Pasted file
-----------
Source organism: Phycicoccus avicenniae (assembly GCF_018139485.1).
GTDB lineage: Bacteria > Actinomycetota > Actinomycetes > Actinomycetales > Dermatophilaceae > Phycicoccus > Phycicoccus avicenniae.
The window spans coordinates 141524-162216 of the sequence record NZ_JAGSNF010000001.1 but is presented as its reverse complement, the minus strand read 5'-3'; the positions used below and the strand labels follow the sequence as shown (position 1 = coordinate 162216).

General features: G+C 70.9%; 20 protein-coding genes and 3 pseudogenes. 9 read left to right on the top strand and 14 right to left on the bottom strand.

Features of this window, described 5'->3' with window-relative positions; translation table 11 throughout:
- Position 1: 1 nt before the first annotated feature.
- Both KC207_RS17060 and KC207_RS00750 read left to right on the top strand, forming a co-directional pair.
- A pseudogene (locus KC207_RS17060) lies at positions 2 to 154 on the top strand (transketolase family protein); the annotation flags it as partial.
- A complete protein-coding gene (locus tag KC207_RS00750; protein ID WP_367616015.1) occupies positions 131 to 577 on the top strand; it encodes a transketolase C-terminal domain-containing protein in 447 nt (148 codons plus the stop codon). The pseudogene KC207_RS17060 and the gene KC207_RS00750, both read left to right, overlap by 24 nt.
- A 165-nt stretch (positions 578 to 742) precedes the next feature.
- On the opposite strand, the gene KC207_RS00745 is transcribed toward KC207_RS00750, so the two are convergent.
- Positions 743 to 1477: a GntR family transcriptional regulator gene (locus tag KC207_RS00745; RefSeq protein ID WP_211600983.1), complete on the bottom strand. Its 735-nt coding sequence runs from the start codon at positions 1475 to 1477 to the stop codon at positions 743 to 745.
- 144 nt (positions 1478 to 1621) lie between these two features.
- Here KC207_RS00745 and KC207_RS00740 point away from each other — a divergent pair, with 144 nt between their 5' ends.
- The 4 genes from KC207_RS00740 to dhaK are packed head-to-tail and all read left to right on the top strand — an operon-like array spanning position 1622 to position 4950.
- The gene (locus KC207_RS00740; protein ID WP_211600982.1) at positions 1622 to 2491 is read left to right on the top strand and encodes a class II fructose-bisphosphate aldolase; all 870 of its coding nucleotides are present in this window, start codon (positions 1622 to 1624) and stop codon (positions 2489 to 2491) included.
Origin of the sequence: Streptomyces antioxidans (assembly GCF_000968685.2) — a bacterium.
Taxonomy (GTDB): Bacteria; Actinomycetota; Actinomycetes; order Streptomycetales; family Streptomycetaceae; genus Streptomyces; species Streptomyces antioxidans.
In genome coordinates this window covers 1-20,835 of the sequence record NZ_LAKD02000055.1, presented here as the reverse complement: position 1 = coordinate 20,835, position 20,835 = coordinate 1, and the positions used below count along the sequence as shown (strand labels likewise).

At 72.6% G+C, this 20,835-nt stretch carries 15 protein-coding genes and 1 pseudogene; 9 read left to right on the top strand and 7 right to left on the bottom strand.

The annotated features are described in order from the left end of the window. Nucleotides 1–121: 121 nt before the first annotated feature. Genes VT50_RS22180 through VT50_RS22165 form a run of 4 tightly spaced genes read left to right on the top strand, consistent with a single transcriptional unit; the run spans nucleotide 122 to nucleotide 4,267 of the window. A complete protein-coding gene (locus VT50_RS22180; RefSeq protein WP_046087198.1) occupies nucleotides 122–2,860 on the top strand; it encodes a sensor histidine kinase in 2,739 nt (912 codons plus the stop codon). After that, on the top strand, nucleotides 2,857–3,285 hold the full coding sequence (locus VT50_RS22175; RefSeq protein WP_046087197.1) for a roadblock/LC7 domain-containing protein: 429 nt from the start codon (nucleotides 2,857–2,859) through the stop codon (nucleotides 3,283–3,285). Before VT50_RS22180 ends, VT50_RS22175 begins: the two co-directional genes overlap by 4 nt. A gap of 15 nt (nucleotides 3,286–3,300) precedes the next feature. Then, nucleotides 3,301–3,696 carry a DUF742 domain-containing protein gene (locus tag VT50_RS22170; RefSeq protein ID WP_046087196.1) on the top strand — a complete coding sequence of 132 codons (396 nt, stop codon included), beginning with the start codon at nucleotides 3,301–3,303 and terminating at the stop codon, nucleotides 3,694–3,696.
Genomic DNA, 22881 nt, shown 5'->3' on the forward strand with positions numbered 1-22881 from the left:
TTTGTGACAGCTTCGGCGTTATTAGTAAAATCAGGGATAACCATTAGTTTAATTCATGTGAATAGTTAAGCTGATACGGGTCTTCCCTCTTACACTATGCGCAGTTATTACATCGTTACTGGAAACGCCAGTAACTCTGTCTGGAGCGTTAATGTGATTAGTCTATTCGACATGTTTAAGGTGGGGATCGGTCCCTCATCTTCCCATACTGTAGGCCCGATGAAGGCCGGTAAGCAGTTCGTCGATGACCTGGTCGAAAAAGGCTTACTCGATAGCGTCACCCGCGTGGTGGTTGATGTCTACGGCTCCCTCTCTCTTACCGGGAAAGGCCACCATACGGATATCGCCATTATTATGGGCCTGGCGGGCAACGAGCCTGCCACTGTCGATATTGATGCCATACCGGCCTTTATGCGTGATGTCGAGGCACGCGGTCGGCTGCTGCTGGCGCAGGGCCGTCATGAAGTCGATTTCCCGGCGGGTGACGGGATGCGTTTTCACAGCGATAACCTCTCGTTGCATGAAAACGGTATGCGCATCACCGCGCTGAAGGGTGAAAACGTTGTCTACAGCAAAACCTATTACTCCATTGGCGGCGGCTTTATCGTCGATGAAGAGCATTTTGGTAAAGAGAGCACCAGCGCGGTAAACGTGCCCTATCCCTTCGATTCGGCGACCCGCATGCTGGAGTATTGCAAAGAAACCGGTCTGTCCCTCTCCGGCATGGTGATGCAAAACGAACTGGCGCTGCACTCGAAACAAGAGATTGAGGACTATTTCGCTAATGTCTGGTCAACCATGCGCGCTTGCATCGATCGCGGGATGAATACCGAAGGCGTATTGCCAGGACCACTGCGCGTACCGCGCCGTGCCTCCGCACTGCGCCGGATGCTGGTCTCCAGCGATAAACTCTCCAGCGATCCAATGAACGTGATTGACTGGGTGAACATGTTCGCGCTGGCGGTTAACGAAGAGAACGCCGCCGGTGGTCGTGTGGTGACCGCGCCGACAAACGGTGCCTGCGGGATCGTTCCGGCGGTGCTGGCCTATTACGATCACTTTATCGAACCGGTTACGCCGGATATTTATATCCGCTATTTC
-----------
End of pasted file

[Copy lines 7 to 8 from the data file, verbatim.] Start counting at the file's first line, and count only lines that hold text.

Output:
- Both KC207_RS17060 and KC207_RS00750 read left to right on the top strand, forming a co-directional pair.
- A pseudogene (locus KC207_RS17060) lies at positions 2 to 154 on the top strand (transketolase family protein); the annotation flags it as partial.